Job interviewing in English 101

More information about Maud can be found here.

If you are looking for a position with an international company, you are expected to not only apply but also interview in the English language. Perhaps this is a language that comes naturally to you, or a language the words of which you painstakingly crammed before school tests. It might be a language that was very accessible in your daily life due to books, television and the internet, or perhaps one you have only come to feel any degree of comfortable with because of your professional environment. Whichever one is true to you, do not worry: below you will find a breakdown of how to do well during your (online) job interview, no matter how comfortable you are using English.

Strawberries and grapes

There is some low-hanging fruit for you to simply pluck from the myriad of tips you will find online: a couple of little tricks to make yourself feel more comfortable. For example, you can look up and practice some of the more typical interview questions. You might want to loop up and/or check some often-used words or familiarize yourself with the company- or job-specific slang, and the role you have applied for. It is always a good idea to keep your resume in sight during your interview, just so you can easily look up any references your interviewers might make to it.

Through the grapevine

To quote the incomparable Billy Mays: ‘wait, there’s more!’. Diving a little bit deeper into the psychology behind recruitment – behind and above the low-hanging fruit from the previous paragraph – there are a couple of other things to consider during your interview prep.

1. Know your audience

There is a theory called ‘Recipient Design’[1], which entails that in any conversation, one (sub)consciously takes into account the other’s level of knowledge and their convictions. There are two underlying theories here: one states that most people indeed apply a socio-centric or sociable approach, and a second theory, the egocentric approach, according to which one adjusts their manner of speaking only after receiving a certain reaction from the other, triggering them to adjust their strategy. Which approach you naturally turn to depends on your impulse control and capability of filtering (ir)relevant information, as well as your empathy, mood, and culture. Being aware of your manner of speaking and the manner in which your audience likes to be spoken to may help you bring your message across, no matter the language you use.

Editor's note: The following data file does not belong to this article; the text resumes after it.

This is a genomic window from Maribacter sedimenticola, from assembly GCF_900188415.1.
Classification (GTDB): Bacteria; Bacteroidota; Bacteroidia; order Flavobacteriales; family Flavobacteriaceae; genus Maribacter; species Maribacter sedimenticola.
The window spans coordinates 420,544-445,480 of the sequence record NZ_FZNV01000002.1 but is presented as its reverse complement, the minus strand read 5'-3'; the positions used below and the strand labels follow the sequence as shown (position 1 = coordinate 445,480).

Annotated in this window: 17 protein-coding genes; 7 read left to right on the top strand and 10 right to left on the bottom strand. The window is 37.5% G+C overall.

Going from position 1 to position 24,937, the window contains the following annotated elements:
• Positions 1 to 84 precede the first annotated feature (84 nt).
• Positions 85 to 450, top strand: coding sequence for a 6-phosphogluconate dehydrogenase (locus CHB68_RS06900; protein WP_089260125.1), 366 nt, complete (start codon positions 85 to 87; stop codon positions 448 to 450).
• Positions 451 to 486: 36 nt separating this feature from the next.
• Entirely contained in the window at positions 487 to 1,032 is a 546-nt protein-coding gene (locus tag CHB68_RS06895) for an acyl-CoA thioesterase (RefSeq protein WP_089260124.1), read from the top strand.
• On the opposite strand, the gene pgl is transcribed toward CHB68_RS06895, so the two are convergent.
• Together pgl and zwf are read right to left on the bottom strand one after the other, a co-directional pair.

2. Throw your head back when you laugh

Not literally, of course, unless this is your usual style. What I mean to say is that the deliverance of what you have to say is equally important as your non-verbal presentation. It will never hurt you to show us that you care – to show your enthusiasm. ‘Why, how would one do that’, you ask? Prepare. Read up on the company, motivate your candidacy, and ask us questions, too. Build ‘rapport’, as the French would say. Arguably, interviewing in another language might complicate this a little, but an honest smile, eye contact, and clear pronunciation go a long way, both off/online.

3. Be kind to yourself

We like your answers straight and to the point. Making a grammatical mistake is fine, as well as asking us to repeat a question or having to take some time to think about how to word your answer. If you are not completely sure of your answer, try to avoid over-eager elaborations. A simple ‘I do not know’, or ‘I have not covered that yet’, is enough – we will probably praise you for your honesty, especially if you display eagerness to learn. Especially in a foreign language, you do not want to overdo it: you might confuse not only us but yourself, too.

Going into your interview, it might be helpful to remember that we have already selected you from what in this economy is usually quite the stack of candidates, purely based on your skills and motivation. Therefore, we are inclined to think that you have the skillset we need. The difference between being the preferred candidate on paper and in real life is your preparation and your ability and desire to put in the work.


[1] Mangus, M. Het Talige Brein: ‘Are we egocentric when we speak?’. 15-6-2020.

Learn more

More information about Maud van Turnhout, corporate recruiter at KPMG, can be found here. Learn more about her tips for how to use storytelling in your cover letter here.

Find our strategies and tactics for how to prepare for job interviews as well as our four-part video series on YouTube. In this series, you will gain insight into which interview questions you can expect, which ones you can ask, how to respond to those and what language (i.e. job interview terminology) to use during interviews. Learn more.

Follow us on LinkedIn through our company page to keep receiving updates on her posts and others you may be interested. Drop us a comment there and ask any questions about job interviews as this can be input for her future posts here on LinkedIn. This could generate good discussions on this social media platform.

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